The present invention comprises a system of one or more base stations which can communicate information to and receive information from a plurality of tag types using RF electromagnetic radiation. The present invention comprises tag types which differ in either or both hardware and software configuration. The present invention comprises a series of hardware and software tag types for differing purposes. Tags with different software types differ in the layout of information contained in the tag memory. The present invention requires that each tag carry a tag type code or number in the tag memory. In the most preferred embodiment, a computer attached to the base station determines the layout of information in the memory of a tag of a particular tag type on the basis of the tag type number. The base station computer also determines the hardware capability of the tag on the basis of the tag type number. In a preferred embodiment, the tag carries a directory with information on the layout of information in the tag memory.
FIG. 1 A block diagram of a system of a base station communicating with a set of RF transponders (tags).
FIG. 2 A block diagram of a preferred RF tag
FIG. 3 An example of the most preferred memory layout of a tag having the tag memory partitioned into three memories.
FIG. 4 A flow chart for a preferred method of using the tag type number.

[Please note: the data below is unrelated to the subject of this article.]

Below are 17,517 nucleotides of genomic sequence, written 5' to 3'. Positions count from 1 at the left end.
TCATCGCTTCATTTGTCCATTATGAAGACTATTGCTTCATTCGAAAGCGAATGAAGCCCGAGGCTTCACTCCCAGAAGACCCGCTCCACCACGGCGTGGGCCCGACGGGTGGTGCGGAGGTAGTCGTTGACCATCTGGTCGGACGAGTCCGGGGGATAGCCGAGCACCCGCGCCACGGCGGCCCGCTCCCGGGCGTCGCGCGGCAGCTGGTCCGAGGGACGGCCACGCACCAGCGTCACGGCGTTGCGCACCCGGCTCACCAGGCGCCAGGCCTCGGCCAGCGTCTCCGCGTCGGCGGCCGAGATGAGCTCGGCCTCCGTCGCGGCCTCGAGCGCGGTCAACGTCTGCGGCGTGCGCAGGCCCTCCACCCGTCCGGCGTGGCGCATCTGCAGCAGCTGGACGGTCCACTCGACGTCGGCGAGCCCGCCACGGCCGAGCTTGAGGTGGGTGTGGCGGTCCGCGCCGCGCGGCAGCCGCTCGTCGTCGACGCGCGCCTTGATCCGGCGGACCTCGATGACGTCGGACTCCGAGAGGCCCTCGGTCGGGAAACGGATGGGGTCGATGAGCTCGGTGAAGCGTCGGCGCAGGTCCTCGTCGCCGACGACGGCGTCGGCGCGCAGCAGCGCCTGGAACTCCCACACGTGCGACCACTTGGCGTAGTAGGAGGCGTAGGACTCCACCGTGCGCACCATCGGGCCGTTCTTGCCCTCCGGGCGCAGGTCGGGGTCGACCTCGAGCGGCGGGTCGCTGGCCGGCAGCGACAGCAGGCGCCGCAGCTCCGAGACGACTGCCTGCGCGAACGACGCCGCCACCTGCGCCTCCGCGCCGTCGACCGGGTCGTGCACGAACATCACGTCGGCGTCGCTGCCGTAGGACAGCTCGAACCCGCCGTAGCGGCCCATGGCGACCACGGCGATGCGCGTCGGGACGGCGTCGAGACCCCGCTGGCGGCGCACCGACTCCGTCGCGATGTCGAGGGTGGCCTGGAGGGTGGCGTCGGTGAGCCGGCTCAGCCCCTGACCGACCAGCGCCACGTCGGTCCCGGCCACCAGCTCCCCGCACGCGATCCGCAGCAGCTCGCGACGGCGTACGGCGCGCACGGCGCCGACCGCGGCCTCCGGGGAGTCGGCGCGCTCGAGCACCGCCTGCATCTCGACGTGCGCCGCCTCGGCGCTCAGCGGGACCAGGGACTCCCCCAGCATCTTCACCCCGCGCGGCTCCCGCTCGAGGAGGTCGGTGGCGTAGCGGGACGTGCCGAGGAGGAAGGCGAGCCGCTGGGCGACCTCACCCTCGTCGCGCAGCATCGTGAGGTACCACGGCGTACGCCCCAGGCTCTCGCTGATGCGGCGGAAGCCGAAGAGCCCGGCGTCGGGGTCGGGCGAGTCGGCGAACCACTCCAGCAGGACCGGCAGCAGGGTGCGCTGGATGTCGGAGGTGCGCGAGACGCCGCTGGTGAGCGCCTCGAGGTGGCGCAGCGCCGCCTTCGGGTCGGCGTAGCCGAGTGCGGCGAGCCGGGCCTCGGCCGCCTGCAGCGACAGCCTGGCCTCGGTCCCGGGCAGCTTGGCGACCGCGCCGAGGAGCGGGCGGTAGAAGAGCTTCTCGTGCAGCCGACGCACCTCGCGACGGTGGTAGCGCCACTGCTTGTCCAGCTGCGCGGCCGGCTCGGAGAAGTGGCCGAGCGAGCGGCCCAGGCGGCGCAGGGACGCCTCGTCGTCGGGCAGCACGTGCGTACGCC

FIG. 5 A flow chart for an alternative method of using the tag type code.
FIG. 6 A flow chart for an alternative method of using the tag type code.
FIG. 7 A diagram of a hierarchical approach of software tag type memory mapping.
FIG. 8 A diagram of a preferred memory layout of a tag memory.
The present invention is a system of one or more base stations, (or a time sequenced series of base stations which will allow new ideas to be implemented as they occur and mature), each of which can communicate with a number of different types of communication devices. FIG. 1 shows a system comprising a base station 100 comprising a base station computer 102 or other logic devices having a base station memory 104 and a base station receiver/transmitter 106 connected to a base station antenna 110 sending RF electromagnetic waves 120 to the tag antennas 130 and 140 of two tags 131 and 141. The preferred embodiments use RF electromagnetic (EM) waves for communication between the tags 131 and 141 and the base station 100.